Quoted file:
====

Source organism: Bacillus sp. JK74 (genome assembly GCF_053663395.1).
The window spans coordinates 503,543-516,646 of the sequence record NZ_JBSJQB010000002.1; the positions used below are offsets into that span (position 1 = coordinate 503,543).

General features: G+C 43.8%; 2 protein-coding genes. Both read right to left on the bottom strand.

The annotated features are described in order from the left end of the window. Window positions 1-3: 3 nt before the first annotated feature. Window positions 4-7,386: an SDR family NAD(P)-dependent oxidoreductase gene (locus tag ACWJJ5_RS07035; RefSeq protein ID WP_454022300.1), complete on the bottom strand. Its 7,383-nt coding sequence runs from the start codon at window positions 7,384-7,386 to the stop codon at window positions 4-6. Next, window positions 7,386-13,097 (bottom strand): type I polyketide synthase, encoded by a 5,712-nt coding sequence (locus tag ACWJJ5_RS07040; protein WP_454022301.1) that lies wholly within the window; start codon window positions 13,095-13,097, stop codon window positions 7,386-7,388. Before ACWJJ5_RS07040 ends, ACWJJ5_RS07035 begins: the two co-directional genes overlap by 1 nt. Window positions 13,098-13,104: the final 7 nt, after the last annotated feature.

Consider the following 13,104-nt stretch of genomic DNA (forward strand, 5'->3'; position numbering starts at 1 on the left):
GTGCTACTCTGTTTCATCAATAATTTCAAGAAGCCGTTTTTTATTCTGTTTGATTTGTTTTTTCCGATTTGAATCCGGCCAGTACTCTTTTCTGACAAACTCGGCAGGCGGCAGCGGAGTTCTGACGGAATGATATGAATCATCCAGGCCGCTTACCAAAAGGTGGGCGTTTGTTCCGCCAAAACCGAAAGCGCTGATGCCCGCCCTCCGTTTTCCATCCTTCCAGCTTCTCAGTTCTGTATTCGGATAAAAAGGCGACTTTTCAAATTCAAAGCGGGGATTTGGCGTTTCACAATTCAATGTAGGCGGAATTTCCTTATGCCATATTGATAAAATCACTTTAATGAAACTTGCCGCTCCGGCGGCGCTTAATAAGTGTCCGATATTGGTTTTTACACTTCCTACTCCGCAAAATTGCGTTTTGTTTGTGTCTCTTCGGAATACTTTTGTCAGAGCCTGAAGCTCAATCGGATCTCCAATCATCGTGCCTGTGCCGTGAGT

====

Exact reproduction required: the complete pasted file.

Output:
Source organism: Bacillus sp. JK74 (genome assembly GCF_053663395.1).
The window spans coordinates 503,543-516,646 of the sequence record NZ_JBSJQB010000002.1; the positions used below are offsets into that span (position 1 = coordinate 503,543).

General features: G+C 43.8%; 2 protein-coding genes. Both read right to left on the bottom strand.

The annotated features are described in order from the left end of the window. Window positions 1-3: 3 nt before the first annotated feature. Window positions 4-7,386: an SDR family NAD(P)-dependent oxidoreductase gene (locus tag ACWJJ5_RS07035; RefSeq protein ID WP_454022300.1), complete on the bottom strand. Its 7,383-nt coding sequence runs from the start codon at window positions 7,384-7,386 to the stop codon at window positions 4-6. Next, window positions 7,386-13,097 (bottom strand): type I polyketide synthase, encoded by a 5,712-nt coding sequence (locus tag ACWJJ5_RS07040; protein WP_454022301.1) that lies wholly within the window; start codon window positions 13,095-13,097, stop codon window positions 7,386-7,388. Before ACWJJ5_RS07040 ends, ACWJJ5_RS07035 begins: the two co-directional genes overlap by 1 nt. Window positions 13,098-13,104: the final 7 nt, after the last annotated feature.

Consider the following 13,104-nt stretch of genomic DNA (forward strand, 5'->3'; position numbering starts at 1 on the left):
GTGCTACTCTGTTTCATCAATAATTTCAAGAAGCCGTTTTTTATTCTGTTTGATTTGTTTTTTCCGATTTGAATCCGGCCAGTACTCTTTTCTGACAAACTCGGCAGGCGGCAGCGGAGTTCTGACGGAATGATATGAATCATCCAGGCCGCTTACCAAAAGGTGGGCGTTTGTTCCGCCAAAACCGAAAGCGCTGATGCCCGCCCTCCGTTTTCCATCCTTCCAGCTTCTCAGTTCTGTATTCGGATAAAAAGGCGACTTTTCAAATTCAAAGCGGGGATTTGGCGTTTCACAATTCAATGTAGGCGGAATTTCCTTATGCCATATTGATAAAATCACTTTAATGAAACTTGCCGCTCCGGCGGCGCTTAATAAGTGTCCGATATTGGTTTTTACACTTCCTACTCCGCAAAATTGCGTTTTGTTTGTGTCTCTTCGGAATACTTTTGTCAGAGCCTGAAGCTCAATCGGATCTCCAATCATCGTGCCTGTGCCGTGAGT